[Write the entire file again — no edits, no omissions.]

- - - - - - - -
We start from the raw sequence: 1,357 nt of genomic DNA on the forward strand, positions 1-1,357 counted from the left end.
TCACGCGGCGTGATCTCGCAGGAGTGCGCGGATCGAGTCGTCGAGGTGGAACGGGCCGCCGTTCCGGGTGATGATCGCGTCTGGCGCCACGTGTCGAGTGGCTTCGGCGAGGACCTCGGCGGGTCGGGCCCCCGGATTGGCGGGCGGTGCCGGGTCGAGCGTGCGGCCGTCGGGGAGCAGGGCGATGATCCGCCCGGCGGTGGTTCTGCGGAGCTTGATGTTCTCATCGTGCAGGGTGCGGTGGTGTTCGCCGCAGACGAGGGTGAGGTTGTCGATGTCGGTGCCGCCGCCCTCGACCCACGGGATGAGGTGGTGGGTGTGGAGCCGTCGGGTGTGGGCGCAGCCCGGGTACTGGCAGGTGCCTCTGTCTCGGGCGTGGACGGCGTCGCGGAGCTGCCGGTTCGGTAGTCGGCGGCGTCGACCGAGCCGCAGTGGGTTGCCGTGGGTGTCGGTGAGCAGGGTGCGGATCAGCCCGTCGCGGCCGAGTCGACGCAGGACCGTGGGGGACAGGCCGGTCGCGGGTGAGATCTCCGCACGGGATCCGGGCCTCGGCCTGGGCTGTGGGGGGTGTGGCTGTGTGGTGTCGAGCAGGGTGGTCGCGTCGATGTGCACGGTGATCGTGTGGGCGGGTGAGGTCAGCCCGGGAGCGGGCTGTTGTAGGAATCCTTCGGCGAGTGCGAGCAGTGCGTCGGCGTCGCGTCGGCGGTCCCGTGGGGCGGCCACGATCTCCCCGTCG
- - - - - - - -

We start from the raw sequence: 1,357 nt of genomic DNA on the forward strand, positions 1-1,357 counted from the left end.
TCACGCGGCGTGATCTCGCAGGAGTGCGCGGATCGAGTCGTCGAGGTGGAACGGGCCGCCGTTCCGGGTGATGATCGCGTCTGGCGCCACGTGTCGAGTGGCTTCGGCGAGGACCTCGGCGGGTCGGGCCCCCGGATTGGCGGGCGGTGCCGGGTCGAGCGTGCGGCCGTCGGGGAGCAGGGCGATGATCCGCCCGGCGGTGGTTCTGCGGAGCTTGATGTTCTCATCGTGCAGGGTGCGGTGGTGTTCGCCGCAGACGAGGGTGAGGTTGTCGATGTCGGTGCCGCCGCCCTCGACCCACGGGATGAGGTGGTGGGTGTGGAGCCGTCGGGTGTGGGCGCAGCCCGGGTACTGGCAGGTGCCTCTGTCTCGGGCGTGGACGGCGTCGCGGAGCTGCCGGTTCGGTAGTCGGCGGCGTCGACCGAGCCGCAGTGGGTTGCCGTGGGTGTCGGTGAGCAGGGTGCGGATCAGCCCGTCGCGGCCGAGTCGACGCAGGACCGTGGGGGACAGGCCGGTCGCGGGTGAGATCTCCGCACGGGATCCGGGCCTCGGCCTGGGCTGTGGGGGGTGTGGCTGTGTGGTGTCGAGCAGGGTGGTCGCGTCGATGTGCACGGTGATCGTGTGGGCGGGTGAGGTCAGCCCGGGAGCGGGCTGTTGTAGGAATCCTTCGGCGAGTGCGAGCAGTGCGTCGGCGTCGCGTCGGCGGTCCCGTGGGGCGGCCACGATCTCCCCGTCG